Bills aim to help kids

Programs would be united in early childhood office

DENVER – Colorado can do a better job of helping parents get their kids ready for their first years in school, said legislators who plan to introduce a bill to reorganize the state’s early childhood services.

Separately, advocates are drafting another bill to make sure children know how to read before they advance to fourth grade.

Gov. John Hickenlooper’s administration promoted the first bill Friday morning at a meeting with legislators. Sponsors plan to introduce both bills near the end of the month.

“Early literacy, we know, is key to long-term educational success,” said Lt. Gov. Joe Garcia. “It begins at birth.”

Garcia spent much of the last year working on early education, and his office had been floating an idea to require kids to repeat third grade if they don’t know how to read. But legislators are drafting a bill that would stop short of imposing a statewide literacy standard on third-graders.

Instead, the bill will call for teachers, parents and administrators to draft individual literacy plans for students who fall behind and to consider keeping them in third grade until they can read well.

The bill that was revealed Friday will focus on the state’s scattershot approach to childhood services.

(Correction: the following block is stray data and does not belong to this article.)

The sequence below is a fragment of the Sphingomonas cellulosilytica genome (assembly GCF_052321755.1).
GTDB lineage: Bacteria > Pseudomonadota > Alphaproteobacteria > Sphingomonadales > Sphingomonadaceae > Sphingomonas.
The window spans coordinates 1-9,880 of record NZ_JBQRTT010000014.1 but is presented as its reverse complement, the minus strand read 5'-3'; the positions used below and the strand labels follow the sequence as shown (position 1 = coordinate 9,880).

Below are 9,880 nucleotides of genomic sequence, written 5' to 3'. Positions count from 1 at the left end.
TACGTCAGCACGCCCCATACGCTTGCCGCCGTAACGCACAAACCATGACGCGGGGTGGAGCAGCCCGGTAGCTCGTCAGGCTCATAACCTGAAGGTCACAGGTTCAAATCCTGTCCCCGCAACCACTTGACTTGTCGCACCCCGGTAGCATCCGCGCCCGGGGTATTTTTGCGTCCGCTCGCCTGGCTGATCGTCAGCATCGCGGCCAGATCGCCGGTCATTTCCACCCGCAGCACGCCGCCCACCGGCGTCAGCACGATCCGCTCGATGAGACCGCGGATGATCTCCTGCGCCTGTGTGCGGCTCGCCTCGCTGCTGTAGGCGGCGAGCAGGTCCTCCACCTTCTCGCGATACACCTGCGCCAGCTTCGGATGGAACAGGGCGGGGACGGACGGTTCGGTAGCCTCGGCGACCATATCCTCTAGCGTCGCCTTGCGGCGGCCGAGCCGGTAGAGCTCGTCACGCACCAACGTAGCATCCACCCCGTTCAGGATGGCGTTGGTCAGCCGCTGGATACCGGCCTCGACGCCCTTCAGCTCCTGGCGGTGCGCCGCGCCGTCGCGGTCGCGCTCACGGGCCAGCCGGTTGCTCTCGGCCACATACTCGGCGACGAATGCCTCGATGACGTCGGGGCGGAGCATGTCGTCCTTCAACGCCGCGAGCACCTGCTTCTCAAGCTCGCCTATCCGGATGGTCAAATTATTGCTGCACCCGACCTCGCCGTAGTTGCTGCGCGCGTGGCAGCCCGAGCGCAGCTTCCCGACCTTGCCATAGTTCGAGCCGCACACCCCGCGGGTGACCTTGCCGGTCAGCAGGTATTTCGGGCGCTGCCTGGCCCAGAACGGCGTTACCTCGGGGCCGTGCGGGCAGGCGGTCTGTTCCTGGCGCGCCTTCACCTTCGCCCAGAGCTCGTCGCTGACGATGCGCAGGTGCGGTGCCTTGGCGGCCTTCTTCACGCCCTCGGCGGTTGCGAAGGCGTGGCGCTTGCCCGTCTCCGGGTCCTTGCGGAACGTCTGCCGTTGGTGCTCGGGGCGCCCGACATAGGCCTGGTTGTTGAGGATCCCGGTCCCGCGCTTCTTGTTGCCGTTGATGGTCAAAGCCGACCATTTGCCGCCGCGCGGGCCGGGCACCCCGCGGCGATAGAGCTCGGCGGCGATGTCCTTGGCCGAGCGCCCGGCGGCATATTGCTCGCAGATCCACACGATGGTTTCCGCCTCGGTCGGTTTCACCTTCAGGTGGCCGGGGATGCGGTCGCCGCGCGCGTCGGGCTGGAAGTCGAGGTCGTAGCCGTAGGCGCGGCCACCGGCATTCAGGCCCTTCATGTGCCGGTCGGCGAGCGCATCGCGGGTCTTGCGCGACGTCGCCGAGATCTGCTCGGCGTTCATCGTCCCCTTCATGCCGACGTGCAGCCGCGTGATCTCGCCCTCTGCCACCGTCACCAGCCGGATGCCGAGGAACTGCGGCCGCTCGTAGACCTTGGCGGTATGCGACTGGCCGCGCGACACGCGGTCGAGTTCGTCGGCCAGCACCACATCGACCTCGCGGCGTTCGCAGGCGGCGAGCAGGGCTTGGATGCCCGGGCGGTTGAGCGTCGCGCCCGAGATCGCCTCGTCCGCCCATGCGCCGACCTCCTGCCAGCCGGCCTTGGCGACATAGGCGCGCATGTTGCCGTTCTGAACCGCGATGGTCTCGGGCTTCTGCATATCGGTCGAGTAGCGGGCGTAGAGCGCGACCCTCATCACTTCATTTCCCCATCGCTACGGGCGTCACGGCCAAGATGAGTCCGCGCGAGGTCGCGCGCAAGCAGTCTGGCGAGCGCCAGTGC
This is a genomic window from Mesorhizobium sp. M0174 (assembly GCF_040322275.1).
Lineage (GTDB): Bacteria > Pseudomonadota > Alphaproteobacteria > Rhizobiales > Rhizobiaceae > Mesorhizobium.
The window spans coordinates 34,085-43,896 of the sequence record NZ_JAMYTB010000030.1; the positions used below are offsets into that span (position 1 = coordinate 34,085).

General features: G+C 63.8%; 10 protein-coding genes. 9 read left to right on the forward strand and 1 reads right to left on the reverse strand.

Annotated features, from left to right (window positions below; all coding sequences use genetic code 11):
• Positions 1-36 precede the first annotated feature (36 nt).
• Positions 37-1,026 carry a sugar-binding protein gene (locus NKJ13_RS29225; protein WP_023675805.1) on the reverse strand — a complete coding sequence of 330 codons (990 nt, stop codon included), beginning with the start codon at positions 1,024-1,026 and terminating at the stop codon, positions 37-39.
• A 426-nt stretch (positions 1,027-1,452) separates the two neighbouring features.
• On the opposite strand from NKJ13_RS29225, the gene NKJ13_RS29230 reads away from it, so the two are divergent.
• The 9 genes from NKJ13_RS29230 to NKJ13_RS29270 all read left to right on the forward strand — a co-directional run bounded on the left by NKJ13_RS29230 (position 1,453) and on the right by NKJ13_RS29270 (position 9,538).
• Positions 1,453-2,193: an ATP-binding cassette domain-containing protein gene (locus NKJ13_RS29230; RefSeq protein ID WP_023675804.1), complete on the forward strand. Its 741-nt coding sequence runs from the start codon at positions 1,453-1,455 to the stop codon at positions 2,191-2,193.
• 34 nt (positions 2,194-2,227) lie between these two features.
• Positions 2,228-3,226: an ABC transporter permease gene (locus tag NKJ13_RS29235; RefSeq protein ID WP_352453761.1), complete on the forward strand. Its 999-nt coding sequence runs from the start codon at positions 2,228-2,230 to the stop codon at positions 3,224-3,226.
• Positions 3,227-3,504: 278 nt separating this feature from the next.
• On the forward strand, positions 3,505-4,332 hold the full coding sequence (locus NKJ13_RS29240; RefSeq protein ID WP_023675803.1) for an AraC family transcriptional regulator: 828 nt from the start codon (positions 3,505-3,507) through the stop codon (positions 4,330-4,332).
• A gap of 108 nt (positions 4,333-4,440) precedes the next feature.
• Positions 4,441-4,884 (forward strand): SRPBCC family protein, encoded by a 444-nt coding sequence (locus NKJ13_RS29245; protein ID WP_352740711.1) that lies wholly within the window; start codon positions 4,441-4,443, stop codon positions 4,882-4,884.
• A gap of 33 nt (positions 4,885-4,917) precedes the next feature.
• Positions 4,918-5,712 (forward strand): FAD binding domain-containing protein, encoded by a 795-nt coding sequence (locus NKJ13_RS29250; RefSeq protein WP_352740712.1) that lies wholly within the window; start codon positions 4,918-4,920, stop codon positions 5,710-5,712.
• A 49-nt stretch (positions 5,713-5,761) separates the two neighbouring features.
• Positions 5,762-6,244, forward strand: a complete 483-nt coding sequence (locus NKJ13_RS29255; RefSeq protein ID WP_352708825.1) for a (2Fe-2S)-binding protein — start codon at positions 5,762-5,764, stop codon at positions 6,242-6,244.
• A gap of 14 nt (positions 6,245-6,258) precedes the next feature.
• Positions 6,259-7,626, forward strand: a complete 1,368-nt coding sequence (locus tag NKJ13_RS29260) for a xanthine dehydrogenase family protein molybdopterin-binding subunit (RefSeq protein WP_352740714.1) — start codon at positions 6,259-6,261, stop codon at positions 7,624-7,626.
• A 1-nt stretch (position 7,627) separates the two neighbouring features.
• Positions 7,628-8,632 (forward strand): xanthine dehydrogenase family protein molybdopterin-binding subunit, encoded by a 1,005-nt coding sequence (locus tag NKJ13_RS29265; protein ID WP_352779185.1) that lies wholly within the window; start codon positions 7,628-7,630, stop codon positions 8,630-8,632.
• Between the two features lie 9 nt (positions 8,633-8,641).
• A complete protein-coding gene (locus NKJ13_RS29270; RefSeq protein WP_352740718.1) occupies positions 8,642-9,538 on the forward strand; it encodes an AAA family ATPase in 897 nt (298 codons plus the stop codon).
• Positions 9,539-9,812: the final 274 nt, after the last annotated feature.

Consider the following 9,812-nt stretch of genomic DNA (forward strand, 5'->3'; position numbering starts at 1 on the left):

Dozens of programs to aid parents are spread across many agencies. The bill would consolidate them under one new early childhood office in the Department of Human Services.

The new office should make it easier for parents to apply for everything from the Nurse Home Visitor program to early childhood mental health treatment to nutrition programs, said Reggie Bicha, executive director of the Department of Human Services.

“This proposal will not ask for one additional dollar,” Bicha said.

The overall goal is to help parents get their kids ready for school.

Parents want to know if their children are developing on track, said Jennifer Stedron, executive director of the state’s Early Childhood Leadership Commission.

“What is important is that as a state we do have a shared understanding of what children know and should be able to do all the way through starting kindergarten and beyond,” Stedron said.

Commission members said they will look for ways to get more parents talking and thinking about early education.

But the job ultimately falls to parents, Bicha said.

“Government doesn’t raise children. Families raise children,” he said.

Even so, legislators will have to overcome the skepticism of a few of their colleagues, including Sen. Kevin Lundberg, R-Berthoud.

“What I see is a system of professional replacement of the family rather than support of the family,” said Lundberg, who is running for Congress in the new Boulder-Fort Collins district.

Other legislators offered support and advice. Rep. Janak Joshi, R-Colorado Springs, said it’s important for parents to talk a lot to their very young children, even if it seems like babies don’t understand.

“Kids are like sponges. They absorb everything that they see,” said Joshi, a former physician. “That’s why the family’s role becomes extremely important.”

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